Frequent Flyers’ Flying Etiquette For Non-Frequent Flyers

by SharonKurheg

When it comes to the flying public, there tend to be two groups – the “haves” and the have-nots.” I don’t even mean those who do or don’t have status, miles or club membership. I just mean knowledge.

When you fly regularly (or do ANYTHING on a regular basis), you learn the ins and outs of how to do things faster, easier, better, etc. When you’re a newbie, or at least someone who doesn’t do “that thing” very often, you may not realize that what you do (or don’t) may be greatly slowing you down. Or worse, are interfering with everyone else.

Some frequent flyers on the now-defunct Facebook travel group we used to run were asked what etiquette and other flying tips they would share with those who don’t fly as often and just “don’t know.” Their answers (edited only for clarity, brevity and adult language) were pretty revealing:

Before you get to the airport

  • Know how early you should get to the airport, based on your circumstances. -SIKH (Note: this post can help you plan when to arrive)
  • If you plan on parking at the airport, heads up that there may not be any space in Long Term Parking. You may want to consider off-site parking. -SIKH
  • If you go for off-site parking, make a reservation! (Here’s why) And if you have a Fast Park & Relax near your airport and are new to this system, sign up here and you’ll get 1 FREE DAY of parking (Note: So will we) -JoeHeg
  • Important documents, medication, etc., should ALWAYS be in a personal bag. Not checked luggage and not your carry-on. -Alissaaaaa

At check in

  • Weigh your checked luggage at home to make sure it’s under your airline’s maximum weight. If you don’t have a handheld scale, stand on your scale, see how much you weigh, then go on it while holding your bag. -markxspot (Note: Heads up for the airline that just changed its maximum weight limit!)
  • Have your tickets and ID all ready. Don’t start searching for any of that when you get to the drop off spot. -captnemo

At the security checkpoint

  • Everything on this page. Read it. Memorize it. Know it. Love it. Share it. -Littlebit
  • After going through security with your shoes and belt off, don’t stand in the middle of where everyone goes through. Get yourself back together in one of the designated areas/benches, or else you’re just a road block. -Anonymous

At the gate

  • Make sure your carry on and personal bags aren’t larger than your airline’s limit -LilS (Note: Here are the airlines’ current limits. Heads up that United’s personal-sized bag limit is ridiculous and can Delta’s be any more vague?)
  • Have your boarding pass in hand before you approach the gate -cpl6
  • When they start the boarding process, you don’t have to stand up and queue. It usually takes a long time and you have a seat assigned to you anyway, so relax a bit more before your flight. -annievaxxer (a nice was to say “Don’t be Gate Lice” without using the term “Gate Lice”)
    a group of people standing in a line

On the plane

  • Be aware of boundaries and personal space. Don’t manspread. -Anonymous (Note: Here’s how to stop a manspreader in 3 easy steps)
  • Window gets an armrest and a wall, middle gets two armrests, aisle gets and armrest and a little bit of extra leg. – BlargTheGreat
  • If you’re obese, check your airline’s policy before booking. -CPF (Note: This page should help a lot)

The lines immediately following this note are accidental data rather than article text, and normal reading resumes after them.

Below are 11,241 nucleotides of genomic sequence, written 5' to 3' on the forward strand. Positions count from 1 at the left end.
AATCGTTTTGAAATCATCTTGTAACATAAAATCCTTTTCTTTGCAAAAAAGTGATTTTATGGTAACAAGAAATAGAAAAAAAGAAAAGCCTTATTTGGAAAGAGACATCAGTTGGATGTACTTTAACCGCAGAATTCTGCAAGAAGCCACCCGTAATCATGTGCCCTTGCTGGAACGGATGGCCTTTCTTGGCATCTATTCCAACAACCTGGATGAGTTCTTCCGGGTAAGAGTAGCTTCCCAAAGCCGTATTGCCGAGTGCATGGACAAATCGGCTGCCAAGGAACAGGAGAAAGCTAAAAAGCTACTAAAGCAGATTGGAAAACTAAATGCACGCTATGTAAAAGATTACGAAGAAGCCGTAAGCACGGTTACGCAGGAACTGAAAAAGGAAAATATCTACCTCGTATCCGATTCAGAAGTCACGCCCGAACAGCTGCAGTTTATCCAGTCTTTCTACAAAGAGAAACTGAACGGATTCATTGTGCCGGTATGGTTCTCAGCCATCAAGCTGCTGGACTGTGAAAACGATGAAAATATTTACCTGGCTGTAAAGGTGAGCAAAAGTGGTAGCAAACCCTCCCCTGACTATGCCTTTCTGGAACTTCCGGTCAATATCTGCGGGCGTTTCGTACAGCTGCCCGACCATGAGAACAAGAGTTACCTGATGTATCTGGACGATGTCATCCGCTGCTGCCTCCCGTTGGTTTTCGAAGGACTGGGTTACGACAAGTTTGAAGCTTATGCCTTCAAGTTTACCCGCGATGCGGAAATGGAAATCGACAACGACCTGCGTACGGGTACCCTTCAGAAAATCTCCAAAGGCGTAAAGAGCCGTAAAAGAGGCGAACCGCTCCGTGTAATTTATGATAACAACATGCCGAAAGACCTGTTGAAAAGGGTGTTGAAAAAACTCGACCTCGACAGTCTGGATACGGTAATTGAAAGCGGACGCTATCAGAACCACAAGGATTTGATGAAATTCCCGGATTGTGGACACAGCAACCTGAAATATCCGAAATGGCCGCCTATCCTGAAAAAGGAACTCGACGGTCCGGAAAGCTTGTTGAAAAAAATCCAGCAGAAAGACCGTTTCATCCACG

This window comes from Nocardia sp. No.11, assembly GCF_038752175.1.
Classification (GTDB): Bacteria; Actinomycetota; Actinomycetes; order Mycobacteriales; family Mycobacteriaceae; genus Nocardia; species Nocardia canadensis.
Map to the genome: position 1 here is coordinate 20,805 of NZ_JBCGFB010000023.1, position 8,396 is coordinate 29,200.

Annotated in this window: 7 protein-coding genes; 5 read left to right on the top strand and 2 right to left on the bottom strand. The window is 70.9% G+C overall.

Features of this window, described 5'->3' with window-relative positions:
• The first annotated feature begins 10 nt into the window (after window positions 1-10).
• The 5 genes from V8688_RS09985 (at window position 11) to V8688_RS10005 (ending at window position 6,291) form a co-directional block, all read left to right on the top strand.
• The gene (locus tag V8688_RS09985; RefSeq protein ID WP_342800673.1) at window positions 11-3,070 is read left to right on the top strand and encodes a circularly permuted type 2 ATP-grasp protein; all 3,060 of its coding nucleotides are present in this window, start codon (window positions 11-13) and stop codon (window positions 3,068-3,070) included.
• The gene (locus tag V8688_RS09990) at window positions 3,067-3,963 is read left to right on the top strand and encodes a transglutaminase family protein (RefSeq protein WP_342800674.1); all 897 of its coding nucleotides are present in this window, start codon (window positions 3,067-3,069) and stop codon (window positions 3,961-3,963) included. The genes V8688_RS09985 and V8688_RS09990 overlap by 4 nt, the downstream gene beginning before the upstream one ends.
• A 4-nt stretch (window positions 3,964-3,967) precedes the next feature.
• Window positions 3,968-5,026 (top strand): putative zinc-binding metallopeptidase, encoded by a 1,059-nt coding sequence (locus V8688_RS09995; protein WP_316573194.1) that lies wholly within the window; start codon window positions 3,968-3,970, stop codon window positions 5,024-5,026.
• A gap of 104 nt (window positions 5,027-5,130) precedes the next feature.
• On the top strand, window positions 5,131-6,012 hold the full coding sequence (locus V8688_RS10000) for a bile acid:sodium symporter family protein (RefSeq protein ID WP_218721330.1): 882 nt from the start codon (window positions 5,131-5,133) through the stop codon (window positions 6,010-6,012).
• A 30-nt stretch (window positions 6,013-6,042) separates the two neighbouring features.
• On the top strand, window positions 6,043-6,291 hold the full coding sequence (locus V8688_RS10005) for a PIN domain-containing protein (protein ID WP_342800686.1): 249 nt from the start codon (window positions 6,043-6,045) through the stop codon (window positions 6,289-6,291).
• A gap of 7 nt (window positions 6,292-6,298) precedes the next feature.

• If your kid kicks my seat one more time I’m going to turn around and tell him Santa’s not real. – playground94 (Note: Point taken, but I think Playground94 may have anger issues)
  • Don’t wear a ton of perfume. Some people are allergic to it. Soap, water, deodorant, and antiperspirant will be fine. -John
  • If you are sitting in the aisle seat, don’t go to sleep and trap your seatmates. People need to pee. -Lordica
  • The overhead bins are shared spaces — if you have a backpack, it’s best under the seat in front of you to save room in the overhead. -Kazimierz3000
  • ONLY people in the bulkhead should put both of their bags in the overhead bins. -sln84
  • Treat your flight attendants with respect. Most of all flying is inherently miserable, so don’t be a d**k. -Kazimierz3000
  • Keep your hair, feet, hands to yourself. -GrimmandLily
  • This one is pretty general, but from experience I guess it still needs saying: If a person has headphones on, earbuds in, whatever, don’t try to make small talk. It’s nothing personal, but some people have really long days at airports (Can’t tell you how many red-eyes I’ve caught after waiting standby all day) and just don’t want to talk. -Maj_Prismatic
  • KEEP. YOUR.SHOES. ON. -Anonymous
  • When a flight attendant asks you what you’d like to drink, don’t ask, “what do you have?” It wastes their time. There is a menu in the seat pocket magazine; familiarize yourself with it before the flight attendant gets to you. -Wendy.

After you’ve landed

  • No children at the baggage carousel. Space is tight and bags are flying. My bag WILL smack your kid in the skull. – I-be-pop-now

All are really good tips but that’s definitely not all of them. What would you recommend?

Feature Photo (cropped): pxhere

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This post first appeared on Your Mileage May Vary


StAugustine March 18, 2024 - 1:11 pm

I fly Southwest often and here is my tip: it is not necessary to line up in your spot along the silver poles the minute you arrive at the gate and stand there for half an hour. It’s OK to have a seat and get in line when your boarding group is called. Standing in line will not get you on the plane any faster.

BTW on a Southwest flight last Friday the flight attendant making the announcements said “we’ll be coming around to take your drink orders soon, and I want everybody to know that we don’t have any ‘what have you got’ on today’s flight.”

David March 18, 2024 - 2:37 pm

Aisle gets two armrests, too.


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